New lay missioner Annemarie Barrett shares what her time so far in Cochabamba, Bolivia has taught her about being open to new opportunities and the unknown.
I have been reflecting lately on what it means to live as a lay missioner and to constantly be saying “yes,” and on what it takes to be able to say “yes.”
Living in another culture, with so few people that I know, a language I am still learning and a whole new city to navigate, nearly every time I walk out the door I am walking into the unknown. I might be trying a new route on public transportation, searching for a shop or restaurant for the first time, visiting the market to buy groceries from a new vender, going to a meeting where I will meet a whole community of people for the first time. And all of this, with the added challenge of a new language and new culture.
And in the midst of all of this unknown, I also have had the responsibility of finding work, networking within all of these new circumstances in order to navigate where, with whom and how I may be invited to spend my time and energy throughout the next two years. And so in the midst of all of the unknown I have had to rethink my natural instinct, that comes from fear, to say “no” to the many opportunities I encounter everyday, because I am too scared to step out of my comfort zone. But I know I cannot hide from all of the unknown and so instead I have had to have faith and learn to say “yes.”
For example, the way that I first became connected to the parish gardening project in Santa Vera Cruz is a perfect example. I met Nora, a former FMS lay missioner, not long after she returned to Cochabamba. Sometime during the first few times we met, she invited me to a meeting that was happening downtown about urban sprawl in Cochabamba and how it affects farming land outside of the city. I had really no experience with this topic or any connection to the location or people hosting the meeting. But I had no plans that morning and was interested, so I said “yes.”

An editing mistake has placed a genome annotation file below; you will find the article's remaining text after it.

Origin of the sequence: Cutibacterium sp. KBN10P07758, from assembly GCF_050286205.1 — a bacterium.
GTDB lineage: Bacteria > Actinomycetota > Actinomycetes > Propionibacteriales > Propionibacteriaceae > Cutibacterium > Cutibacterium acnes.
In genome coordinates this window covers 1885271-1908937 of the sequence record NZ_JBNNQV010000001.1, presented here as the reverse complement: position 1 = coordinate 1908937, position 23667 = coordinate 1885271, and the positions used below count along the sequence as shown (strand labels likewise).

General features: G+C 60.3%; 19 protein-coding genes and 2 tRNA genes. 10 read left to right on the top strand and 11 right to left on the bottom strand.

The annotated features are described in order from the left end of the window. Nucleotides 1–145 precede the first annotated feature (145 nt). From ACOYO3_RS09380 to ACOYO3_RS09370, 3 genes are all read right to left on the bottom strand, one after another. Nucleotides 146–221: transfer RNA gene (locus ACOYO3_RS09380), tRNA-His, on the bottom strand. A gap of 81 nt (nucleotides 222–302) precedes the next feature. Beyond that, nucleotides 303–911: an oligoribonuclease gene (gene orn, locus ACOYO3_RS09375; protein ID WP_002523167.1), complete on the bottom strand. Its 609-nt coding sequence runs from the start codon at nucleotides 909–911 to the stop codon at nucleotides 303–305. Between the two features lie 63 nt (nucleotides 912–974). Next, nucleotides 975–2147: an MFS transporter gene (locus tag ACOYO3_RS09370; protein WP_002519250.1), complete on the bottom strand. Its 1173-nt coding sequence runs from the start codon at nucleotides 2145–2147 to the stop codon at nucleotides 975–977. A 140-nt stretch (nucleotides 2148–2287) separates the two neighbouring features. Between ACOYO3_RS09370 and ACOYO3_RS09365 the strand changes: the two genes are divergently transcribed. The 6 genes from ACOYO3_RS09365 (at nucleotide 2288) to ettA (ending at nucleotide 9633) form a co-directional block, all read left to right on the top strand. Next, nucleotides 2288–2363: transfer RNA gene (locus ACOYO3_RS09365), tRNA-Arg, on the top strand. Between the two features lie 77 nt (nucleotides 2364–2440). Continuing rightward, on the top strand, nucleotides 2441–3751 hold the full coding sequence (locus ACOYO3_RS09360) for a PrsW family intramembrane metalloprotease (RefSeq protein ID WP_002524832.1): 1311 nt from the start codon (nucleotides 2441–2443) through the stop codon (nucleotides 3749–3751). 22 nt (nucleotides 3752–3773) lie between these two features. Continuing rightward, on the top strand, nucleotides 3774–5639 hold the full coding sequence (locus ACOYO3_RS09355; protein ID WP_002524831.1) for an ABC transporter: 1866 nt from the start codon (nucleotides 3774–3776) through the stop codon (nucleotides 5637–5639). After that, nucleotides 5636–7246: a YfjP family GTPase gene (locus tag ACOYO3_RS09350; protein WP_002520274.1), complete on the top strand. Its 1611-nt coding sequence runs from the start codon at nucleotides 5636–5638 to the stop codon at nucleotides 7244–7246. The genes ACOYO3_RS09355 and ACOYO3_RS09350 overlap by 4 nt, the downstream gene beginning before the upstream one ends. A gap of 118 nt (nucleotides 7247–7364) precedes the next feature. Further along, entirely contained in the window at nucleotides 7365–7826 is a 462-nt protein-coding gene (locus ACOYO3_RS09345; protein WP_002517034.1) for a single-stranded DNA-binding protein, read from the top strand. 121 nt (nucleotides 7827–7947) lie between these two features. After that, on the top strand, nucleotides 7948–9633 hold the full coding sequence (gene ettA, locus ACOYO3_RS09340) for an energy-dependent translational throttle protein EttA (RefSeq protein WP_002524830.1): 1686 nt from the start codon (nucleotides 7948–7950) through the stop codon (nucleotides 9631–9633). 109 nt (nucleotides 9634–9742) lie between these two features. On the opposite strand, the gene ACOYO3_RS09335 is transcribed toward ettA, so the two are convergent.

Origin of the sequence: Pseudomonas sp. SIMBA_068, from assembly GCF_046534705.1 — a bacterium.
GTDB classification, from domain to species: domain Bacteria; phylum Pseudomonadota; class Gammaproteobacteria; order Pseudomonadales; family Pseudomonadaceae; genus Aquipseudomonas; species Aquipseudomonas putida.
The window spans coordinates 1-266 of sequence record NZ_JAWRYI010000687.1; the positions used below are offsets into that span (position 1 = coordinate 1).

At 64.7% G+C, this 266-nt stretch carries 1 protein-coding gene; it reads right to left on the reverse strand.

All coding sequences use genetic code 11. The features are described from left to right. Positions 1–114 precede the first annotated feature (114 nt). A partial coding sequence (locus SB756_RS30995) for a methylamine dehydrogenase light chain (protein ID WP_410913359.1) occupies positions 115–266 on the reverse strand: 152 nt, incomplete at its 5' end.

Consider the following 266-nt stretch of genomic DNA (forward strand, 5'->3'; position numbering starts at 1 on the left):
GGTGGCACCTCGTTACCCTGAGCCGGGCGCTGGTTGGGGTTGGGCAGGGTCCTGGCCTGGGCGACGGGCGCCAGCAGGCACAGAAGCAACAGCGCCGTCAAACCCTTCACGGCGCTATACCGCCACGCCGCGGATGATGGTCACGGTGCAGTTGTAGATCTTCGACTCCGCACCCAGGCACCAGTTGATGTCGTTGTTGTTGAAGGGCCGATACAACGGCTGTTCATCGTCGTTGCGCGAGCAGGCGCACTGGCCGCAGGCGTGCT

I attended the meeting with Nora and a religious sister from Mexico. After the meeting, I began talking with a friend from language school and the Maryknoll lay missioner and the Chilean student that had come with him to the meeting. The Chilean student immediately started sharing with me about their project in the parish Santa Vera Cruz. After learning just a few details about me, he invited me to learn more about the project and potentially be involved. He asked me if I was interested, so I said “yes,” and we exchanged contact information.
My friend from the language institute then invited me to the garden to check out the project. I knew very little about it still, but was curious, and so I said “yes.” I spent the morning in the garden and then decided to come back another day to work and learn more.
Pretty soon we were meeting with this student and discussing the larger goals of the project and what skills and experience each of us had to offer to it. Could I lend a hand in building a recycled tire retaining wall? Yes. Could we translate this pamphlet about creating gardens using recycled tires? Yes. Could I re-draw the illustrations and make them more culturally relevant? Sure!
Honestly, it is a bit exhausting to say “yes” all the time, never quite knowing where these opportunities might lead. And so the exhaustion has taught me that this posture of being open and patient really necessitates a deep faith, a process of discernment that listens close, fosters awareness and gratitude. And from what I can tell, it is how we are called to live and learn as lay missioners.
This posture has invited me to deepen my own faith, to surrender and to trust, to see myself as part of something much larger than myself.
About a month later after that first opportunity to say “yes,” as I become more involved in the team working on the parish project in the garden, I am now learning to celebrate the joys, big and small, that have come from the many ways that I said “yes” along the way.
I am so grateful for the supportive community that has given me the courage and the energy to maintain this posture and the faith that has invited me to continue to say “yes.”